Experts urge Vashon to get ready for earthquake, tsunami

A tsunami with waves up to 8 feet high could inundate Quartermaster Harbor just 18 minutes after an earthquake on the Seattle Fault, potentially immersing homes, beaches, people and animals at 15 feet of elevation and below.

This message — that Vashon is vulnerable to a fast-moving tsunami following an earthquake — is one of the disaster-related issues two state experts will discuss at the annual meeting of VashonBePrepared next week. In recent years, scientists have learned a great deal more about the risk to the Puget Sound region from both earthquakes and tsunamis. At the presentation, John Schelling, the earthquake program manager for the Washington State Emergency Management Division, and Tim Walsh, the chief hazard geologist at the Washington Geological Survey, will discuss the latest findings and provide information to Islanders about how they can best be prepared.

“One of the things we want people to take away … is the fact that we want them to be the survivor story,” Schelling said recently.

Earthquakes are a fact of life in the Puget Sound region, and preparedness is important, he stressed.

“What you do today will determine how fast you and your family recover afterward,” he said.

Earthquakes and the resulting tsunamis in Samoa in 2009, Chile in 2010 and Japan in 2011 have contributed to new understandings about both events, Schelling said. In his presentation, he will focus on how people can best be prepared while Walsh will discuss the latest research and what the most recent findings might mean for Vashon. Walsh also plans to share animation that illustrates just how quickly a tsunami could inundate the low-lying areas of the Port of Tacoma and Fife. Six to 15 feet of water would be expected there within minutes of a quake; the scientific modeling for that project included parts of Vashon, he said, and will help residents understand potential tsunami scenarios for Vashon more clearly.

If one occurs here, residents need to be prepared not just for water, he said, but for the debris that comes with it, including — potentially — the contents of log yards near low-lying ports  and houses that have been knocked off their foundations and carried away.

Such debris could present considerable difficulty, including creating an additional impediment to ferry travel to and from the mainland. If a whole house floated on to a ferry dock, he noted, it would need to be removed before travel could resume.

To best withstand such a disaster, Schelling said that understanding potential scenarios and knowing the right action to take is vital.

Standard earthquake advice used to be “drop, cover and hold,” he said, but now, for people living near a shore, the directive is to “drop, cover, hold and then go to higher ground as quickly as possible.”

“The response by citizens has to be automatic,” Walsh said.

Schelling stressed the importance of practice for such an event. When the people of Crescent City, Calif.,  had to evacuate following last year’s earthquake in Japan, many said it felt just like a drill, he noted. Drills had been helpful in Japan as well, where, despite widespread tragedy,  having practiced for a tsunami saved many people’s lives.

On Vashon, as in many other communities in Washington, Schelling encourages organizations, neighbors and communities to take action, train themselves about tsunamis and take ownership of how they will respond if necessary.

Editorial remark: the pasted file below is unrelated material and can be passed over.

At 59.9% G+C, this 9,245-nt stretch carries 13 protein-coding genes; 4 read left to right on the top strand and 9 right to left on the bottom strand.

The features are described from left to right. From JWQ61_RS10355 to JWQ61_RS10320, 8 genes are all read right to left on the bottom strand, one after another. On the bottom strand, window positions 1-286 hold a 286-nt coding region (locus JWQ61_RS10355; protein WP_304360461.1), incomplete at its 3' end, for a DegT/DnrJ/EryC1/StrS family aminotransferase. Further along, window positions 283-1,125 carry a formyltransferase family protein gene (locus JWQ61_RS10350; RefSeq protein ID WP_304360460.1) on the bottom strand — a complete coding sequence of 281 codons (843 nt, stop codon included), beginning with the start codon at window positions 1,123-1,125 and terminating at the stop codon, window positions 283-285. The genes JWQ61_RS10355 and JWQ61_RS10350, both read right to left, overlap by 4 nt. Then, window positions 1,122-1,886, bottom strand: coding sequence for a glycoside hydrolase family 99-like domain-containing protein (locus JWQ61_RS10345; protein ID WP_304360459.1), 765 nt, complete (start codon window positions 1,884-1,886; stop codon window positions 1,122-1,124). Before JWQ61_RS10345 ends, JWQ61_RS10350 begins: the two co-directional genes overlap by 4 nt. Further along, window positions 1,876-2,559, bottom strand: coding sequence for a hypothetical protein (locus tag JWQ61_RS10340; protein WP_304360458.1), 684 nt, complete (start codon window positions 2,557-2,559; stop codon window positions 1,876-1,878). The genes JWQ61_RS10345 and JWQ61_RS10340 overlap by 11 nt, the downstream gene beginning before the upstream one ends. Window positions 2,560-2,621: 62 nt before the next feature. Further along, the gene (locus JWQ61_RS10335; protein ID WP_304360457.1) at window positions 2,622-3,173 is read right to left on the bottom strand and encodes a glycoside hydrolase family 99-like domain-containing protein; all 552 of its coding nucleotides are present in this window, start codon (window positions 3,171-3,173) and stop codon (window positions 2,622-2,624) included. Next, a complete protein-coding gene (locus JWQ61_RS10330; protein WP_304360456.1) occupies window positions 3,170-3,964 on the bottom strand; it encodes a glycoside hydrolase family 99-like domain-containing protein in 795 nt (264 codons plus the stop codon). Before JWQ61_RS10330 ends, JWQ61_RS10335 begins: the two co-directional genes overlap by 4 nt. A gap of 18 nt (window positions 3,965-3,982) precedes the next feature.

“It offers peace of mind,” he said.

He also noted that Washington has three coasts: the outer coast, the coasts of the Strait of Juan de Fuca and the coasts of Puget Sound.

“Each has unique hazards,” he said.

Such an event is entirely possible, he noted: For this region, there is a 5 percent chance in a 50-year period that a tsunami will strike.

In addition to discussing the more recent understandings of tsunamis, Schelling will discuss how to best be prepared to withstand the effects of a major earthquake, including low or no-cost steps people can take to secure their home and work spaces: anchoring bookshelves, strapping a hot water heater water to the wall and securing a flat screen TV, for example.

“It’s an hour project,” Schelling said about securing the TV. “It might seem trivializing. But if somebody is in that room, it’s going to save their lives.”

Both men note they are aware that earthquake fatigue sometimes sets in and people can grow tired of hearing about the possibilities that might befall this area.

Walsh countered by pointing to recent history: The last earthquakes in this region higher than a 6.5 were in 1949, 1965 and 2001.

“Eye rolling is not a good idea,” he said. “If you grow up here, you can expect two to three large, damaging earthquakes in your lifetime.”


The presentation and general meeting of VashonBePrepared will be from  7 to 9  p.m. Wednesday, April 18, at Chautauqua Elementary School. Sen. Sharon Nelson and Fire Chief Hank Lipe will host the event. For more information, see


Great Washington Shakeout: Get set for the big one

The Great Washington Shakeout, in which thousands of people throughout this state and beyond will participate in an earthquake drill, is set for 10:18 a.m. Thursday, Oct. 18.

Simultaneously, participants will drop, cover and hold on, as part of the drill. John Schelling of the Washington Emergency Management Division said organizers hope that 1 million Washingtonians will participate — and then complete one additional preparedness task.

California, Oregon and British Columbia are all participating in this exercise at the same time, Schelling said.

To register to participate and for more information, see


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